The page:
In what is probably a surprise to none of you, I was once a precocious teenager who loved reading books about the Middle East. Out of all of those books, one seems to have stuck in my mind the most. It was an old Signet paperback edition of The Mossad: Israel’s Secret Intelligence Service: Inside Stories. Published in the late 70s, it told the told the stories of some of the Mossad’s most daring covert operations. As a young reader I remember being enthralled by the adventures of the great Israeli spy Eli Cohen as well as the spy agency’s successful orchestration in getting an Iraqi pilot with his MIG-21 to defect to Israel. For a young and impressionable reader like myself, such tales made for exciting reading. As a result, I’ve always been fascinated by the Mossad.
A few months ago I read somewhere online that a new book on the Mossad had recently been published. Luckily for me, during my last library visit I happened to spot a copy of Mossad: The Greatest Missions of the Israeli Secret Service. After grabbing it without hesitation I slowly made my way through the shelves in search of yet more books that I’m sure I didn’t need. About a week later of letting on my desk ignored and unread I finally cracked it open. After only a few pages I felt like kicking myself for not starting it sooner. Wow, what a great book.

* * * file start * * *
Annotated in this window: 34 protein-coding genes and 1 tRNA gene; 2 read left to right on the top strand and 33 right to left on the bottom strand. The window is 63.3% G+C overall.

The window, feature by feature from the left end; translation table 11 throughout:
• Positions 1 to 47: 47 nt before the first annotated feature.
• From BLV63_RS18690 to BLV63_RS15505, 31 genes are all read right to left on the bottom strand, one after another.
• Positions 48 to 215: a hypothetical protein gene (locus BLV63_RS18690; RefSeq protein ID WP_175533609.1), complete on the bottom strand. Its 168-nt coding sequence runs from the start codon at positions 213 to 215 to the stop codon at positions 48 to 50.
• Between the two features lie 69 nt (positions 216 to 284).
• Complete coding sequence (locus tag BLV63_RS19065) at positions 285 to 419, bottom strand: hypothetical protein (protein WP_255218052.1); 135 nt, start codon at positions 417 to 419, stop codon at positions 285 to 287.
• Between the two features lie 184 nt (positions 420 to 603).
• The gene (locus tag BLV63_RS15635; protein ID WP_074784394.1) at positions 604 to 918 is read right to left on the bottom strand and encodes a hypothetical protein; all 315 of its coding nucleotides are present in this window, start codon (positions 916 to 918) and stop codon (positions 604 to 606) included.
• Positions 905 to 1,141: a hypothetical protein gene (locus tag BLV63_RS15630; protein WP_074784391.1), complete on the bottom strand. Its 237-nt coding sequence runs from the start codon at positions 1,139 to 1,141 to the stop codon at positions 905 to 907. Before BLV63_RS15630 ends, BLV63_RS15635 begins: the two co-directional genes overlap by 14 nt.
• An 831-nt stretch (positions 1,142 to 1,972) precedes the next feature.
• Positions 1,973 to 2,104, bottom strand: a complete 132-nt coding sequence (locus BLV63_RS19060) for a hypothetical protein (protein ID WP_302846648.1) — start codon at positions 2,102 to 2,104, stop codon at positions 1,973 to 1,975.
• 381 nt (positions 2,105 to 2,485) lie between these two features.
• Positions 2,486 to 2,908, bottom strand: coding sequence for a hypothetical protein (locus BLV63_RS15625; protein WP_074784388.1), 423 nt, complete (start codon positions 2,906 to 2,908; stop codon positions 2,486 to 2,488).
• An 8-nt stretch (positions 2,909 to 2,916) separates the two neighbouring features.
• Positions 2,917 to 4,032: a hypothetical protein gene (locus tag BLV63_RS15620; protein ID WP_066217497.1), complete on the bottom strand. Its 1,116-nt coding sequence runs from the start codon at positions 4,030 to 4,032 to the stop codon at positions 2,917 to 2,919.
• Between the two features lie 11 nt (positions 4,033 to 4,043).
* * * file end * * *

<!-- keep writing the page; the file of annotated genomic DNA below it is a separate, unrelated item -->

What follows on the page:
I found Mossad to be well-written and fast-paced. With each chapter devoted to a specific secret mission things move quickly. While I’ll admit I know more about the Mossad than most Americans, I’ll also happily confess I learned a heck of a lot of new information about the spy agency from reading this book. From the agency’s early days in the late 40s to the Mossad’s recent sabotage and assassination operations against the Iranian nuclear program it’s all here. Like any decent book of this type, it chronicles the agency’s triumphs as well as its failures.
Besides being a book about daring spy adventures, it’s also a book about the importance of quality leadership. We all know that success has many fathers but failure is an orphan, but according to Bar-Zohar and Mishal’s book, with few exceptions, behind every successful mission there was a competent Director and/or mission leader. When things went haywire, almost always it was due to bad decision-making in the field or poor leadership at the executive level. In the shadowy world of intelligence, just like in business leadership counts.
I thoroughly enjoyed this book I have no problems recommending, especially to readers who like books about the Middle East or espionage. If after following my advice you would like to follow-up Mossad with a few other good books, I’d also recommend The Secret War with Iran: The 30-Year Clandestine Struggle Against the World’s Most Dangerous Terrorist PowerHunting Evil: The Nazi War Criminals Who Escaped and the Quest to Bring Them to Justice by Guy Walters. Both books are very good.